Sunday, December 17, 2017
Editorials

Editorial: Harassment policy infringes on speech

Free speech lies at the core of American democracy — but maybe not the American university. Recent guidance from the Obama administration on what constitutes sexual harassment at colleges is so broad it could trigger new campus speech codes that could punish even innocuous references to sexual topics. The administration should reconsider its directive, and universities should petition for clearer, more reasonable standards.

The Education and Justice departments, responding to allegations of mishandled sexual assault cases, wrote an open letter to the University of Montana in May that set new standards for defining sexual harassment. Its provisions are intended to act as guidance for colleges nationwide. But one part of the policy broadly defines sexual harassment as "any unwelcome conduct of a sexual nature," including speech. That is far too broad.

Legal precedent now says that to show sexual harassment, a "reasonable person" must find an environment sufficiently hostile. The new Obama policy scraps that standard and means any individual — no matter how thin-skinned or reactionary — could condemn conduct as harassment. It would potentially shift campus administrators from presuming offensive speech is constitutionally protected to aggressively punishing it.

Universities cognizant of the stakes — federal funding in the form of Pell grants and Stafford loans, a costly investigation or image-damaging lawsuit — will likely feel bound by the letter. That will encourage self-censorship, or punishing people who flout the policy's standards, rather than risking the image of being a campus tolerant of sexual harassment. And the overreaction of some college administrators to sexual themes is not theoretical. Just this spring, college administrators at a New Mexico community college shut down the journalism program after students released a sex-themed issue of the campus newspaper.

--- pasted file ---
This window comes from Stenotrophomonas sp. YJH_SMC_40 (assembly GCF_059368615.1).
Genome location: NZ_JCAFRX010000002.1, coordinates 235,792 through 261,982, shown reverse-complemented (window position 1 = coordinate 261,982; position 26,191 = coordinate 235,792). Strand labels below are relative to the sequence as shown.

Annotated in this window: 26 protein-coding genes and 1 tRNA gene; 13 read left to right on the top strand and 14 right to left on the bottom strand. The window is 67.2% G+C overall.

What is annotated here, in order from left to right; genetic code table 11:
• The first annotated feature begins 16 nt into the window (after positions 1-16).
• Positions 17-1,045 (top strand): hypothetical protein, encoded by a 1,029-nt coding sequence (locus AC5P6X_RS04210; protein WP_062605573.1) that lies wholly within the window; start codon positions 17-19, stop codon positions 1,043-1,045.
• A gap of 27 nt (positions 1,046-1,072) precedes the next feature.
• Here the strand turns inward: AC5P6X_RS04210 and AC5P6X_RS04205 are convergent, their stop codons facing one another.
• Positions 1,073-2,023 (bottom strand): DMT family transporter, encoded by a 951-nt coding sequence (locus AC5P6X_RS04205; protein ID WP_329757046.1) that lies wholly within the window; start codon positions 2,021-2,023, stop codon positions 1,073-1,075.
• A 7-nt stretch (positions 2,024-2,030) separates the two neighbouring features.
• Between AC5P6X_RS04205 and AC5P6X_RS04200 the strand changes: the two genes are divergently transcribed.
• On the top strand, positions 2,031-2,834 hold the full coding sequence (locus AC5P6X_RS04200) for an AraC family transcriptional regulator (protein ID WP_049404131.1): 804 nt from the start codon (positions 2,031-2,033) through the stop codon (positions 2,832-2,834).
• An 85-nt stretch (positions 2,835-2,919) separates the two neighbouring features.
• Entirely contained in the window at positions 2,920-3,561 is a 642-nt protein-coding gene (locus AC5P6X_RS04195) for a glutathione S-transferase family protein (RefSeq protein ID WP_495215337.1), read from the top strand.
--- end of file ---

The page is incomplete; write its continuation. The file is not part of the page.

Suppressing speech deemed uncomfortable also will divert resources from rooting out real harassment and sexual assaults on college campuses. The U.S. Centers for Disease Control and Prevention estimate that 20 percent to 25 percent of college women experience attempted or completed sexual assaults. Yet 54 percent of sexual assaults are never reported to police. Preventing assaults — not censoring speech — is where college campuses should focus their energy.

The Obama administration should revisit this policy's general wording and make it consistent with the right to be free from government punishment pertaining to speech, even when it is offensive.

Comments

Editorial: Warren’s smart approach on guns, domestic violence

Hillsborough State Attorney Andrew Warren would make it safer for victims and police alike with his plan to remove firearms from defendants charged with domestic violence. These cases are toxic enough, and having guns at the ready only adds to a dang...
Published: 12/15/17
Editorial: St. Petersburg council right to reject Bayfront deal

Editorial: St. Petersburg council right to reject Bayfront deal

The St. Petersburg City Council made the difficult but correct decision this week to reject the proposed sale of a local nonprofit’s minority stake in Bayfront hospital. Despite months of negotiations, there were too many questions, a few suspicions ...